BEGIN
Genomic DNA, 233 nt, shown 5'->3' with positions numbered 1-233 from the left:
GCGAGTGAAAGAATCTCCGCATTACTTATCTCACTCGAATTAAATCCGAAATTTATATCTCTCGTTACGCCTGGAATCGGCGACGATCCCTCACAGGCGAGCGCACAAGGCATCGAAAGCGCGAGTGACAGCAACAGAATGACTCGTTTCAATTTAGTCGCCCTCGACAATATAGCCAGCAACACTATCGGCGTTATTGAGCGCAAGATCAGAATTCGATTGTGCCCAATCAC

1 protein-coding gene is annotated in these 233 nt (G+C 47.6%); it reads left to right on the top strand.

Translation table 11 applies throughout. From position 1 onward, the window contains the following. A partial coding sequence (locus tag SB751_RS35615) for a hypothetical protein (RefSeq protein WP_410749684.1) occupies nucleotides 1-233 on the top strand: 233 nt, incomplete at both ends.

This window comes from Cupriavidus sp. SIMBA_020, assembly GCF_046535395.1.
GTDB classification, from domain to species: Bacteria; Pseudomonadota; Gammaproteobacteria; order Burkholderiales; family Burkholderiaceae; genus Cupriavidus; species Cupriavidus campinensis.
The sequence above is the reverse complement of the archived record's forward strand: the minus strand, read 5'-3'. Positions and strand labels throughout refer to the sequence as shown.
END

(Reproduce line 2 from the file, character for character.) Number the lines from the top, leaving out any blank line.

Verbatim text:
GCGAGTGAAAGAATCTCCGCATTACTTATCTCACTCGAATTAAATCCGAAATTTATATCTCTCGTTACGCCTGGAATCGGCGACGATCCCTCACAGGCGAGCGCACAAGGCATCGAAAGCGCGAGTGACAGCAACAGAATGACTCGTTTCAATTTAGTCGCCCTCGACAATATAGCCAGCAACACTATCGGCGTTATTGAGCGCAAGATCAGAATTCGATTGTGCCCAATCAC